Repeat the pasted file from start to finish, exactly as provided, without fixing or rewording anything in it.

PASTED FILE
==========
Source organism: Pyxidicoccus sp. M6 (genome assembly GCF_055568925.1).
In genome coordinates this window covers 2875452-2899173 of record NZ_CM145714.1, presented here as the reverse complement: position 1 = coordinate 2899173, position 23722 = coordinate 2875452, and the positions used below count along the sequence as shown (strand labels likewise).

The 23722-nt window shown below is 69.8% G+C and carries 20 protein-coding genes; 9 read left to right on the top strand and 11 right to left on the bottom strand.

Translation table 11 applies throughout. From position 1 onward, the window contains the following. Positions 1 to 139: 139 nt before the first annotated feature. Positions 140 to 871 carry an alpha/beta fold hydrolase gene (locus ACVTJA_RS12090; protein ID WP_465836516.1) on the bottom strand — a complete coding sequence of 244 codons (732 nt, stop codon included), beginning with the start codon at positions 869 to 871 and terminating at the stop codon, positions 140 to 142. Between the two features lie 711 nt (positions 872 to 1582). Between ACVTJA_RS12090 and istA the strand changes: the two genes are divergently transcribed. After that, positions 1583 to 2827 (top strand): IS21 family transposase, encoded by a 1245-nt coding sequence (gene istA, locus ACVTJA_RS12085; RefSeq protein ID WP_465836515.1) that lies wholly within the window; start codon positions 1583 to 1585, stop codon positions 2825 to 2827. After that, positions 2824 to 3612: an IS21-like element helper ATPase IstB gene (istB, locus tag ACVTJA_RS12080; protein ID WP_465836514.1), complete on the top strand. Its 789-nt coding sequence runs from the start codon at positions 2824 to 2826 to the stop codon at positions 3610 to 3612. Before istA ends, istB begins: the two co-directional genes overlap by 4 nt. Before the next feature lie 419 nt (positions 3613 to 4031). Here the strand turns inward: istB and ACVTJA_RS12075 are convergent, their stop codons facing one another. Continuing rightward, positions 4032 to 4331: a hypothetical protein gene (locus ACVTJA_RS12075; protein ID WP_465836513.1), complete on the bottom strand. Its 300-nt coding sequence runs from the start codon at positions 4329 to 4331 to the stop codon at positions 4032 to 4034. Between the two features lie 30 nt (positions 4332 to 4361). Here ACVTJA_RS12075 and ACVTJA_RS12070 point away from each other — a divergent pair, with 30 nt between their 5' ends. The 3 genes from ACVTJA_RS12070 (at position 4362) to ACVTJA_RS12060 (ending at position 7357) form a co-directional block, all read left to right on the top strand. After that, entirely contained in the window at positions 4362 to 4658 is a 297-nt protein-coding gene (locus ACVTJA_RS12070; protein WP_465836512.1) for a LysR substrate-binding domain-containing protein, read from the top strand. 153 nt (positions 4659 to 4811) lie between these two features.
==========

Source organism: Pyxidicoccus sp. M6 (genome assembly GCF_055568925.1).
In genome coordinates this window covers 2875452-2899173 of record NZ_CM145714.1, presented here as the reverse complement: position 1 = coordinate 2899173, position 23722 = coordinate 2875452, and the positions used below count along the sequence as shown (strand labels likewise).

The 23722-nt window shown below is 69.8% G+C and carries 20 protein-coding genes; 9 read left to right on the top strand and 11 right to left on the bottom strand.

Translation table 11 applies throughout. From position 1 onward, the window contains the following. Positions 1 to 139: 139 nt before the first annotated feature. Positions 140 to 871 carry an alpha/beta fold hydrolase gene (locus ACVTJA_RS12090; protein ID WP_465836516.1) on the bottom strand — a complete coding sequence of 244 codons (732 nt, stop codon included), beginning with the start codon at positions 869 to 871 and terminating at the stop codon, positions 140 to 142. Between the two features lie 711 nt (positions 872 to 1582). Between ACVTJA_RS12090 and istA the strand changes: the two genes are divergently transcribed. After that, positions 1583 to 2827 (top strand): IS21 family transposase, encoded by a 1245-nt coding sequence (gene istA, locus ACVTJA_RS12085; RefSeq protein ID WP_465836515.1) that lies wholly within the window; start codon positions 1583 to 1585, stop codon positions 2825 to 2827. After that, positions 2824 to 3612: an IS21-like element helper ATPase IstB gene (istB, locus tag ACVTJA_RS12080; protein ID WP_465836514.1), complete on the top strand. Its 789-nt coding sequence runs from the start codon at positions 2824 to 2826 to the stop codon at positions 3610 to 3612. Before istA ends, istB begins: the two co-directional genes overlap by 4 nt. Before the next feature lie 419 nt (positions 3613 to 4031). Here the strand turns inward: istB and ACVTJA_RS12075 are convergent, their stop codons facing one another. Continuing rightward, positions 4032 to 4331: a hypothetical protein gene (locus ACVTJA_RS12075; protein ID WP_465836513.1), complete on the bottom strand. Its 300-nt coding sequence runs from the start codon at positions 4329 to 4331 to the stop codon at positions 4032 to 4034. Between the two features lie 30 nt (positions 4332 to 4361). Here ACVTJA_RS12075 and ACVTJA_RS12070 point away from each other — a divergent pair, with 30 nt between their 5' ends. The 3 genes from ACVTJA_RS12070 (at position 4362) to ACVTJA_RS12060 (ending at position 7357) form a co-directional block, all read left to right on the top strand. After that, entirely contained in the window at positions 4362 to 4658 is a 297-nt protein-coding gene (locus ACVTJA_RS12070; protein WP_465836512.1) for a LysR substrate-binding domain-containing protein, read from the top strand. 153 nt (positions 4659 to 4811) lie between these two features.